I thought the principal behind the book was something that will help virtually every married couple. My husband and I laughed at sections b/c we found some of the anecdotes so spot on to our daily lives. Eggerichs clearly explained to us why we keep going through the "Crazy Cycle." The Respect/Love needs in men/women is potentially a marriage saver or breaker.

I have 2 constructive criticisms of the book. I still recommend this book, however I do give these caveats:

1. This book talks as if men know how to love their wives. There may be a million books out there on how to do it, but we didn't have those. My husband and I were reading this one. And I grew weary of hearing how women needed to learn to respect their husbands. Frankly, I grasped the principal within the first few pages. After a few chapters, I felt like rolling my eyes a little. Because he paid so little attention to talking about how men should love their wives, it felt like that part was very trivialized. I understand that was not the point, however, the title was "Love & Respect", not just "Respect."

2. I would have liked more tangible examples of exactly what it means to "Respect" my husband. I want to do it. And he made it clear that "nagging, complaining, and whining" at him were disrespectful. But I need more examples. What are the active things I can do? Is it disrespectful to remind my husband to take the garbage out the night before? If it is, then how do I make sure the task gets done w/out reminding him? It isn't an issue of control, but I have to get the kids out the door in the morning and I need help and I need him to do this one thing. Make sense? I need to know how to have those discussions w/out disrespecing him.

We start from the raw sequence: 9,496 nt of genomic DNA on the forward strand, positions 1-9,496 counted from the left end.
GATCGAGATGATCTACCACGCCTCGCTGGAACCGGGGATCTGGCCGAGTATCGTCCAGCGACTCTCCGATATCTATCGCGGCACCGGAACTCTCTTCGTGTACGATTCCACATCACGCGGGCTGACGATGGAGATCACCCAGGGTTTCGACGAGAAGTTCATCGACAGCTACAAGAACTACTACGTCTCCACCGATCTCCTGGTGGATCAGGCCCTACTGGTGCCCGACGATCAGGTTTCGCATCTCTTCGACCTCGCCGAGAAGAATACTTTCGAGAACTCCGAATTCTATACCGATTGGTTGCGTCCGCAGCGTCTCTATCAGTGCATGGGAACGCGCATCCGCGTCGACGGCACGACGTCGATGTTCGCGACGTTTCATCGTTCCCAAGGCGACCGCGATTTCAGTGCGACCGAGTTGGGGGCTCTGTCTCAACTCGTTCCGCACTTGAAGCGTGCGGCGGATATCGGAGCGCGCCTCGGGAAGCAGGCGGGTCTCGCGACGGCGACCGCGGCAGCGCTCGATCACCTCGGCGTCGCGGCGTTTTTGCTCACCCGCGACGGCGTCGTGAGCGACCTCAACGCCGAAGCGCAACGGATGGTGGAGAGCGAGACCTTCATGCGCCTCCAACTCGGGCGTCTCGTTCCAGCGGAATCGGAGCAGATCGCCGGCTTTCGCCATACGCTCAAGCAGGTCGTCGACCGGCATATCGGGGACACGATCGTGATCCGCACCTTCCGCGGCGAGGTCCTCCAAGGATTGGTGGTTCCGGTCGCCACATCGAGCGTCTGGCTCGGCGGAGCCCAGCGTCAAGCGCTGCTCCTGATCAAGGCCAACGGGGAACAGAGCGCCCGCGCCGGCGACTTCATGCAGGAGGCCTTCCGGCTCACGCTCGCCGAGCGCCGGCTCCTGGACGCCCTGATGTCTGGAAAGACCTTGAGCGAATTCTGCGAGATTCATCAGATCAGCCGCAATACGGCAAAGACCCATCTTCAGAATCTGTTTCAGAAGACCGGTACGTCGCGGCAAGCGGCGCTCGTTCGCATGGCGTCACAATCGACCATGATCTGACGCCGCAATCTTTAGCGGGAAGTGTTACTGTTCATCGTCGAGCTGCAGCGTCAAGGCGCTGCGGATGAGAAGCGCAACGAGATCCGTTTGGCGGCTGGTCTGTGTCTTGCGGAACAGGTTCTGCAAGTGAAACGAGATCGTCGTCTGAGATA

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Format: Hardcover
The good:

1) I like the connection between love and respect. Every time he says husbands need respect and wives need love, you have to translate that mentally into *both* husbands *and* wives need love *and* respect, but the basic premise is a good one -- the Christian understanding of love indicates an attitude of honoring, respecting, and blessing the other person.

2) The crazy cycle and reward cycle. This is one of the most important things most couples could learn. Our behaviors are self-reinforcing and good things to lead to more good things in a cycle. Likewise, bad things often lead to more bad things. The good news is that we serve a God of redemption and just as the gospel message teaches us that Christ breaks us out of a cycle of sin, God can redeem broken marriages and break them out of destructive cycles.

3) For *some* couples, a disrespectful attitude toward the husband or an unloving attitude toward the wife *is* the problem. For those relationships, I imagine they would benefit greatly from this book.

The not-so-good:

1) As mentioned by several reviewers already, the book is incredibly sexist. I started making a `W' in the margins when Dr. Eggerichs blamed the wife for the problem and a `H' when he blamed the husband. Skimming back through, it's about 90% W's. Just about any time he says something negative about the husband, you are almost guaranteed to get a follow-up sentence about how his wife's pettiness or nagging or belittling comments or criticizing or bitterness or whatever was really the root cause of the husband's behavior.